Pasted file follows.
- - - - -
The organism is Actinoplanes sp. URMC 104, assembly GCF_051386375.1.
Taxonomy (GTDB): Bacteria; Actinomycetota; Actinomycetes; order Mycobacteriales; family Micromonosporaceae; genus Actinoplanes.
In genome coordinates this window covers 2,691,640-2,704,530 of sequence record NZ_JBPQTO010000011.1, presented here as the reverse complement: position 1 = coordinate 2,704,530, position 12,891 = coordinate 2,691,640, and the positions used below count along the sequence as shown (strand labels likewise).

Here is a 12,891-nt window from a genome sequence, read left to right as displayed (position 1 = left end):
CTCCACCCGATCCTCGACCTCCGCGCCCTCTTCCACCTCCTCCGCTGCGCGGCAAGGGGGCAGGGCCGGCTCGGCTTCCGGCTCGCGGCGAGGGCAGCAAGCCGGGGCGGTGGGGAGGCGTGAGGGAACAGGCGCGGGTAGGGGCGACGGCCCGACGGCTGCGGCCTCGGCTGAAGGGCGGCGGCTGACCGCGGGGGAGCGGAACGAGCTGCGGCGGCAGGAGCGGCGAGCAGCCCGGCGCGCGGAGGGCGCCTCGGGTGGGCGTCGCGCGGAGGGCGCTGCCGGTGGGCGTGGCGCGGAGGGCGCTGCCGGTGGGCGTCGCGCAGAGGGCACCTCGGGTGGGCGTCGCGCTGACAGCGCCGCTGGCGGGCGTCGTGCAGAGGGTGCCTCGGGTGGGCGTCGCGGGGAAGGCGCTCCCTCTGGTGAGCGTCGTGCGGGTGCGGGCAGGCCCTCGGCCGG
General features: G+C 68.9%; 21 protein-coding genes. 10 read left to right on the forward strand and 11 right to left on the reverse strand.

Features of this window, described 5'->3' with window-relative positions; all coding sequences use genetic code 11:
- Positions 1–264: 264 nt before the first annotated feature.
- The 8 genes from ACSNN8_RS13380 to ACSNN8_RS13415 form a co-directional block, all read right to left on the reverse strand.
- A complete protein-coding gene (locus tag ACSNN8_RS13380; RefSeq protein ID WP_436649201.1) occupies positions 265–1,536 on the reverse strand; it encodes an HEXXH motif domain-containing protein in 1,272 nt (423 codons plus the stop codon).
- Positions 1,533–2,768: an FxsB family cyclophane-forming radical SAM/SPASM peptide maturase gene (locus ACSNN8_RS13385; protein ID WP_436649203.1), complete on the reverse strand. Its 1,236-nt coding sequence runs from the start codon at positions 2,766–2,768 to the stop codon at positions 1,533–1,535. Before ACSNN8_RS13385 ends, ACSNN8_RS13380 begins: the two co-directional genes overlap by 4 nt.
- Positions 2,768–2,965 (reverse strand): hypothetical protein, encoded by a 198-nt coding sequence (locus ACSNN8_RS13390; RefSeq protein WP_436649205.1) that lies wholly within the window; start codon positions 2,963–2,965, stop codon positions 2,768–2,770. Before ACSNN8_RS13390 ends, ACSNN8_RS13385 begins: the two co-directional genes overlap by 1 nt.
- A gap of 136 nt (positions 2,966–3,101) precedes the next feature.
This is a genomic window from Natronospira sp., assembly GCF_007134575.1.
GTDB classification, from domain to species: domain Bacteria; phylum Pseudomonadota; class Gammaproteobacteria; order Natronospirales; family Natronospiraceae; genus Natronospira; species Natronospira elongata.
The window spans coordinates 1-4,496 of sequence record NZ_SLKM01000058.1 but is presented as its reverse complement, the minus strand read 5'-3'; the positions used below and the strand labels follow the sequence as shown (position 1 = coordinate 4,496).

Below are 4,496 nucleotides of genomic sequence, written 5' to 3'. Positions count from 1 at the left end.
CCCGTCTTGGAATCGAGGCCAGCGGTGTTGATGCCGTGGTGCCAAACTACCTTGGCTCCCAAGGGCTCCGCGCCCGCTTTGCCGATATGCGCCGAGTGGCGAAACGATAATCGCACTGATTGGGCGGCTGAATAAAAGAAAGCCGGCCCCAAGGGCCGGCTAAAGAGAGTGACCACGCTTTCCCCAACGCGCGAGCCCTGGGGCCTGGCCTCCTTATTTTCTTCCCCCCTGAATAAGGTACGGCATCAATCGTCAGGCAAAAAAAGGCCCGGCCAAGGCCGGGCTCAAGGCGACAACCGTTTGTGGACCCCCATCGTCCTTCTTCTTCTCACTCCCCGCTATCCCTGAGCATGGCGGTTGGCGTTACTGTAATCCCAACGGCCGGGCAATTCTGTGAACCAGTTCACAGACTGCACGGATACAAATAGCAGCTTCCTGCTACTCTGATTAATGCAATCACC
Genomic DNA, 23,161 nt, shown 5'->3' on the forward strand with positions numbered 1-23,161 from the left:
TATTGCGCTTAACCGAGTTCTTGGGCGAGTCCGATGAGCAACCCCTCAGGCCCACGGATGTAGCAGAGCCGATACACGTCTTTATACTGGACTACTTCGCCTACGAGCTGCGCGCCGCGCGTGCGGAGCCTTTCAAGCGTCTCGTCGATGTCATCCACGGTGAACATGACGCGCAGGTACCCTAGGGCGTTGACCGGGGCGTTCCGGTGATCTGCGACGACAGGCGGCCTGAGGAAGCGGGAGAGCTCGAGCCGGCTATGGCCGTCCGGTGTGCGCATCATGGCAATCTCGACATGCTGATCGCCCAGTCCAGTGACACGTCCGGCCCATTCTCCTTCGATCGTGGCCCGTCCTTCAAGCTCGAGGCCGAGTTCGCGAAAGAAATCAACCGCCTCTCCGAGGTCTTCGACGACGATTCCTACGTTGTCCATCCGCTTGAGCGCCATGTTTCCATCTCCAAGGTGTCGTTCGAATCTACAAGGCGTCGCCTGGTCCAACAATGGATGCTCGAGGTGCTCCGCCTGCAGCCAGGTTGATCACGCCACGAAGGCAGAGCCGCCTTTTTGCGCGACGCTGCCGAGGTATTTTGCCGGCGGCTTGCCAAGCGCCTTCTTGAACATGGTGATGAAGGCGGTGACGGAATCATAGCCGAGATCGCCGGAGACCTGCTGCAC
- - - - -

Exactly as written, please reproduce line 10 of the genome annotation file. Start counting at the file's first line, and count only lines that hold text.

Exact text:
- A complete protein-coding gene (locus tag ACSNN8_RS13380; RefSeq protein ID WP_436649201.1) occupies positions 265–1,536 on the reverse strand; it encodes an HEXXH motif domain-containing protein in 1,272 nt (423 codons plus the stop codon).